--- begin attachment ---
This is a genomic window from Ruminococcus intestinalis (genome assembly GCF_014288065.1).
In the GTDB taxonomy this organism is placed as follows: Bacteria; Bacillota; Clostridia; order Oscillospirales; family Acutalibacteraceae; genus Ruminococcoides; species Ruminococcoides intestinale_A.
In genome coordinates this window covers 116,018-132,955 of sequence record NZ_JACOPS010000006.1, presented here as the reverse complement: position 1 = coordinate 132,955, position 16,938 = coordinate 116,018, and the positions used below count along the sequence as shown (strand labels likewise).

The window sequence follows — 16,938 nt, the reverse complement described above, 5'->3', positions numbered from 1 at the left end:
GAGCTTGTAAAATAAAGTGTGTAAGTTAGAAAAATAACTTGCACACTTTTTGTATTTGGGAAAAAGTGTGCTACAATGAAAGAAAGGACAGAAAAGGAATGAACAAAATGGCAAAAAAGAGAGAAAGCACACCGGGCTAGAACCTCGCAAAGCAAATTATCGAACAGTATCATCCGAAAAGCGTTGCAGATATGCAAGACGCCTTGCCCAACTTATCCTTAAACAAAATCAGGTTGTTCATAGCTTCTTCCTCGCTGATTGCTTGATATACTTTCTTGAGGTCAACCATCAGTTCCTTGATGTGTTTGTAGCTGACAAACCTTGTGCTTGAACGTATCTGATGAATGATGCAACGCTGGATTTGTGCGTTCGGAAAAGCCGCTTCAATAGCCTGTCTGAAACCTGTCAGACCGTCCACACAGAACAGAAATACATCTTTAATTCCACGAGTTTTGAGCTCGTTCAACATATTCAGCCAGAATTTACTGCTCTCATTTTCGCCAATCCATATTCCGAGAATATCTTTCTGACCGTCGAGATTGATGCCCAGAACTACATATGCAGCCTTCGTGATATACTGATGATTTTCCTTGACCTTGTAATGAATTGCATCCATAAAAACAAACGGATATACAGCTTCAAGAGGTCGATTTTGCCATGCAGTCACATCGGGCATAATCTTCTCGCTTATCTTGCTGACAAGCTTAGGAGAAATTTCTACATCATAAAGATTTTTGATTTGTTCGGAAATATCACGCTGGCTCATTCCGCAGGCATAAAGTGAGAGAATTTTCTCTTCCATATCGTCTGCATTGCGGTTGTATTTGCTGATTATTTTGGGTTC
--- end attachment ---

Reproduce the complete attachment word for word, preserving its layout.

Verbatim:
This is a genomic window from Ruminococcus intestinalis (genome assembly GCF_014288065.1).
In the GTDB taxonomy this organism is placed as follows: Bacteria; Bacillota; Clostridia; order Oscillospirales; family Acutalibacteraceae; genus Ruminococcoides; species Ruminococcoides intestinale_A.
In genome coordinates this window covers 116,018-132,955 of sequence record NZ_JACOPS010000006.1, presented here as the reverse complement: position 1 = coordinate 132,955, position 16,938 = coordinate 116,018, and the positions used below count along the sequence as shown (strand labels likewise).

The window sequence follows — 16,938 nt, the reverse complement described above, 5'->3', positions numbered from 1 at the left end:
GAGCTTGTAAAATAAAGTGTGTAAGTTAGAAAAATAACTTGCACACTTTTTGTATTTGGGAAAAAGTGTGCTACAATGAAAGAAAGGACAGAAAAGGAATGAACAAAATGGCAAAAAAGAGAGAAAGCACACCGGGCTAGAACCTCGCAAAGCAAATTATCGAACAGTATCATCCGAAAAGCGTTGCAGATATGCAAGACGCCTTGCCCAACTTATCCTTAAACAAAATCAGGTTGTTCATAGCTTCTTCCTCGCTGATTGCTTGATATACTTTCTTGAGGTCAACCATCAGTTCCTTGATGTGTTTGTAGCTGACAAACCTTGTGCTTGAACGTATCTGATGAATGATGCAACGCTGGATTTGTGCGTTCGGAAAAGCCGCTTCAATAGCCTGTCTGAAACCTGTCAGACCGTCCACACAGAACAGAAATACATCTTTAATTCCACGAGTTTTGAGCTCGTTCAACATATTCAGCCAGAATTTACTGCTCTCATTTTCGCCAATCCATATTCCGAGAATATCTTTCTGACCGTCGAGATTGATGCCCAGAACTACATATGCAGCCTTCGTGATATACTGATGATTTTCCTTGACCTTGTAATGAATTGCATCCATAAAAACAAACGGATATACAGCTTCAAGAGGTCGATTTTGCCATGCAGTCACATCGGGCATAATCTTCTCGCTTATCTTGCTGACAAGCTTAGGAGAAATTTCTACATCATAAAGATTTTTGATTTGTTCGGAAATATCACGCTGGCTCATTCCGCAGGCATAAAGTGAGAGAATTTTCTCTTCCATATCGTCTGCATTGCGGTTGTATTTGCTGATTATTTTGGGTTC